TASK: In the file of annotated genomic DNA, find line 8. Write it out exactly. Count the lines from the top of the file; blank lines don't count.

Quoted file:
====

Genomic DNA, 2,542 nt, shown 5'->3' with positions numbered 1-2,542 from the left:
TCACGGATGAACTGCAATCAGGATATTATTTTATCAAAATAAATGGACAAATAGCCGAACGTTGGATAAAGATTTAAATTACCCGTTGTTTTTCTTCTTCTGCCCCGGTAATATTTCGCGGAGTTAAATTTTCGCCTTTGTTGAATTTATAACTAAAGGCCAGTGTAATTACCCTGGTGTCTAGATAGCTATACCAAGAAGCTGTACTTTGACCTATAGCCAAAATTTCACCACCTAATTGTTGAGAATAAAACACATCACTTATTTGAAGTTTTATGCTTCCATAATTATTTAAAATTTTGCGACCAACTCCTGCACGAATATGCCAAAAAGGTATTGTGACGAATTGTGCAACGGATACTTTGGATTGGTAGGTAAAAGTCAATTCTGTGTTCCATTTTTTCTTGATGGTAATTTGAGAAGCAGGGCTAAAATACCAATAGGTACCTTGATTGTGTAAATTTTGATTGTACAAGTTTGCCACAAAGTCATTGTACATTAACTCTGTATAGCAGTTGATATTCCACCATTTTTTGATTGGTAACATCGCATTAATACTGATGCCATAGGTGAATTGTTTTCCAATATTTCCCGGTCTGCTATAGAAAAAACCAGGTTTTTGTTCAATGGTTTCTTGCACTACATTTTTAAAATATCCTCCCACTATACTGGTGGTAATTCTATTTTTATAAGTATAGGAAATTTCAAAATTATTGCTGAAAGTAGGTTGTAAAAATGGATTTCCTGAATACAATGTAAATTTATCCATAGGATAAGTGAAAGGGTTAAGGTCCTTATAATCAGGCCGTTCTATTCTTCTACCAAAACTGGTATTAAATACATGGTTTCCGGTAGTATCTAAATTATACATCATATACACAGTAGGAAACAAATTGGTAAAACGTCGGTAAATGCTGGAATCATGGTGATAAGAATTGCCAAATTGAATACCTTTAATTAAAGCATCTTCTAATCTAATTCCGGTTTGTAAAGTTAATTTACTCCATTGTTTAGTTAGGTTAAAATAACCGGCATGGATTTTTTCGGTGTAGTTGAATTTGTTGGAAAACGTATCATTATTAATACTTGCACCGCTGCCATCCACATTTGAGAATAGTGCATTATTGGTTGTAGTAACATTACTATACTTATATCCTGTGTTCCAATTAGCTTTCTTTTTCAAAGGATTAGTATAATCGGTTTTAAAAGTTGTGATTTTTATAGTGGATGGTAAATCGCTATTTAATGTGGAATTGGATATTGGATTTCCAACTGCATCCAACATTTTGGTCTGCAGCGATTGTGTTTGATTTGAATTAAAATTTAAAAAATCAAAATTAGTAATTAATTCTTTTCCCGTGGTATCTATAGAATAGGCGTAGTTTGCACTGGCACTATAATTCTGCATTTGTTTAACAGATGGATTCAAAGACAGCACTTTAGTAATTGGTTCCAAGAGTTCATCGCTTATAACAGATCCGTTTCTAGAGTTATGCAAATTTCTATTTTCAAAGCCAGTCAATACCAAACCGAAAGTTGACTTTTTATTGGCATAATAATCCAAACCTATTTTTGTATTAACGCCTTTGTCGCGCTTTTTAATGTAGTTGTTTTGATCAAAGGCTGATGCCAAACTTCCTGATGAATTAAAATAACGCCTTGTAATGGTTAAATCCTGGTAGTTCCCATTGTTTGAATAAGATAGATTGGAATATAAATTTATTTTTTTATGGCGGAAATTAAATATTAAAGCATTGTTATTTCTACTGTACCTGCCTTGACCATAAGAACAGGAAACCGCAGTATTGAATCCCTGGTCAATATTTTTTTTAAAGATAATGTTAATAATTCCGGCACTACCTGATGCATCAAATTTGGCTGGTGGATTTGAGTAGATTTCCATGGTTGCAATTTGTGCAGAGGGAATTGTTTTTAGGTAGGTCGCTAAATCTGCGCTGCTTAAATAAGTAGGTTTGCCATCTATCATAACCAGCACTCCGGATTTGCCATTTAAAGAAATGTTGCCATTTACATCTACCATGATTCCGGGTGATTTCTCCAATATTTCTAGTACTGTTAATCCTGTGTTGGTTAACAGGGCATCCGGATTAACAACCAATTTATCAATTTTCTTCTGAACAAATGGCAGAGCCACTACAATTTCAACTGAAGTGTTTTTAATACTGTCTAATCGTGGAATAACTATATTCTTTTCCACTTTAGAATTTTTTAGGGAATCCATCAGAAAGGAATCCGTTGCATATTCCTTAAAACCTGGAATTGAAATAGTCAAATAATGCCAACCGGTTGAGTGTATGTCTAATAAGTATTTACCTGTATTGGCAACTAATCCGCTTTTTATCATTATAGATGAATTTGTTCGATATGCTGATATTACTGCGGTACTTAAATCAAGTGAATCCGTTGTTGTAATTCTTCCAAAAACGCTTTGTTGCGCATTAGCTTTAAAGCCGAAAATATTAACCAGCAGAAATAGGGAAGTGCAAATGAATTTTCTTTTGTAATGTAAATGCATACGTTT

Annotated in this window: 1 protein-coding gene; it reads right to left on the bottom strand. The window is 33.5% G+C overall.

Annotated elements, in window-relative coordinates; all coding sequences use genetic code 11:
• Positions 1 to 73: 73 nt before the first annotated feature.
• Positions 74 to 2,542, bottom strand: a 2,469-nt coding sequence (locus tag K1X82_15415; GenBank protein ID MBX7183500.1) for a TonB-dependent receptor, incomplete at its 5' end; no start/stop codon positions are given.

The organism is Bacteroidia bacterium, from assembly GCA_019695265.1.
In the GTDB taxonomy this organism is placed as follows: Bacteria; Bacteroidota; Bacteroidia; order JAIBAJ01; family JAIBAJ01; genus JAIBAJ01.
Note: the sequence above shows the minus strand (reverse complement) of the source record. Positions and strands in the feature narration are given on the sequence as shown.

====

In the GTDB taxonomy this organism is placed as follows: Bacteria; Bacteroidota; Bacteroidia; order JAIBAJ01; family JAIBAJ01; genus JAIBAJ01.